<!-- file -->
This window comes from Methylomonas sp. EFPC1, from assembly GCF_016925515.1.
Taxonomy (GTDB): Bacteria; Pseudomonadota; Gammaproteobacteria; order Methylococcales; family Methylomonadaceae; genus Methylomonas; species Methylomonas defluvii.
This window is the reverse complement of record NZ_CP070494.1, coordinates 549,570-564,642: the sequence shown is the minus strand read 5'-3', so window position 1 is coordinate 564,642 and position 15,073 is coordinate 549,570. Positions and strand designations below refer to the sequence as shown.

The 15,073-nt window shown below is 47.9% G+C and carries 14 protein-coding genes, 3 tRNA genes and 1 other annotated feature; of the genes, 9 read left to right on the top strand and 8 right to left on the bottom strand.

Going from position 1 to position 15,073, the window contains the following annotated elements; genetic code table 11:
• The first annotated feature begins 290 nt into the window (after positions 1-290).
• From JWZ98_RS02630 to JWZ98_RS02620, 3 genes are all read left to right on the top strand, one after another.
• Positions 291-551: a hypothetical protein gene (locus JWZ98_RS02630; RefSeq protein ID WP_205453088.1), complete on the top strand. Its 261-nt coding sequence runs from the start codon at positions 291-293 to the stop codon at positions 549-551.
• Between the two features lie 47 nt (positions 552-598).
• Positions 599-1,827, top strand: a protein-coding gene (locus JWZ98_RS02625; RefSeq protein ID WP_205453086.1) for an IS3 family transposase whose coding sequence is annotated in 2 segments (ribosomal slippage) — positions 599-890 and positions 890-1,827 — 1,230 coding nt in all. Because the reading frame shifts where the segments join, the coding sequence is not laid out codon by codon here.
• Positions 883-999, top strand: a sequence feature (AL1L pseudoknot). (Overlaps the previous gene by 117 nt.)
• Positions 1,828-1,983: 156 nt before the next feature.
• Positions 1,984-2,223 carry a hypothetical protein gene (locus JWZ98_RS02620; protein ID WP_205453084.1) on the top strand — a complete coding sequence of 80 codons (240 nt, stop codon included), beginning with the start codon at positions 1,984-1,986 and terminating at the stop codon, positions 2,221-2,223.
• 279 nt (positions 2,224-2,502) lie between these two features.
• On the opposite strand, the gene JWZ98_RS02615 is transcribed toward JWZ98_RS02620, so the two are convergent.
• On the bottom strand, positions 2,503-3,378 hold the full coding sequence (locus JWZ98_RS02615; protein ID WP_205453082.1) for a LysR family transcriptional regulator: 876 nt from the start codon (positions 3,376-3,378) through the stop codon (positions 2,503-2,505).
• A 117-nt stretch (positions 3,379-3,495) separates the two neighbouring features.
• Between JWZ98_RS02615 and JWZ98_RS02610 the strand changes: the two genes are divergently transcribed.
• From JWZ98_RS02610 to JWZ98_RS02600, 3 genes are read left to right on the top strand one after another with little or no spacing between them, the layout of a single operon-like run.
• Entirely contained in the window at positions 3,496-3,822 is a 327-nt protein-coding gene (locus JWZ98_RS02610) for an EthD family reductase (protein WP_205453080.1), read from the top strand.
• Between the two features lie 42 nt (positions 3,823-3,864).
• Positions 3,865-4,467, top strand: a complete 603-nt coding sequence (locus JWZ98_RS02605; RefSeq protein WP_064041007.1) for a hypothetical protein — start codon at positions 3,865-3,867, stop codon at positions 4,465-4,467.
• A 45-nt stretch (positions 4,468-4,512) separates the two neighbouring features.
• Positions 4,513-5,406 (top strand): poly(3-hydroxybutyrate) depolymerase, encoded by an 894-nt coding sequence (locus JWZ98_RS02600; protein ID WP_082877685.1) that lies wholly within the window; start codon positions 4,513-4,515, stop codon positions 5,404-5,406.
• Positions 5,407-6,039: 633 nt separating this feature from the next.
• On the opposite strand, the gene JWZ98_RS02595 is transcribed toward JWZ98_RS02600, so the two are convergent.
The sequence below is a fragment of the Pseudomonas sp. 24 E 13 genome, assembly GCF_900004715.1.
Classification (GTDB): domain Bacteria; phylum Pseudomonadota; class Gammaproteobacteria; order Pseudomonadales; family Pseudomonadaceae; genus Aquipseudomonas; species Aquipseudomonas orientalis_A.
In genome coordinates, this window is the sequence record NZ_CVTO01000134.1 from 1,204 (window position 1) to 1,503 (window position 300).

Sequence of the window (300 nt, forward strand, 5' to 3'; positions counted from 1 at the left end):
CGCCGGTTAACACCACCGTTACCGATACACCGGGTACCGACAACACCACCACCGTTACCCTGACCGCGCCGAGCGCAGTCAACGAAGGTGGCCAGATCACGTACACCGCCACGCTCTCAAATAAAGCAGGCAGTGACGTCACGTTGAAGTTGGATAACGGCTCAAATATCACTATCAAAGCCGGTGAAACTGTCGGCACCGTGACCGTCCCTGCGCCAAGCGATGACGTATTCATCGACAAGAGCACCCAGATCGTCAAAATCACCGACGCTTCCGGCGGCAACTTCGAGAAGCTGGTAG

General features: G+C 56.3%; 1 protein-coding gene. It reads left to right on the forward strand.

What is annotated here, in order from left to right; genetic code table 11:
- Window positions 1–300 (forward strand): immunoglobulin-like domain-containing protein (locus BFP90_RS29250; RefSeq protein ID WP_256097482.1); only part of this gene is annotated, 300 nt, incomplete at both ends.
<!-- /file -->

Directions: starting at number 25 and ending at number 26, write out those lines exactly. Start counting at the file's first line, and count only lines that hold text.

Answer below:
• Positions 5,407-6,039: 633 nt separating this feature from the next.
• On the opposite strand, the gene JWZ98_RS02595 is transcribed toward JWZ98_RS02600, so the two are convergent.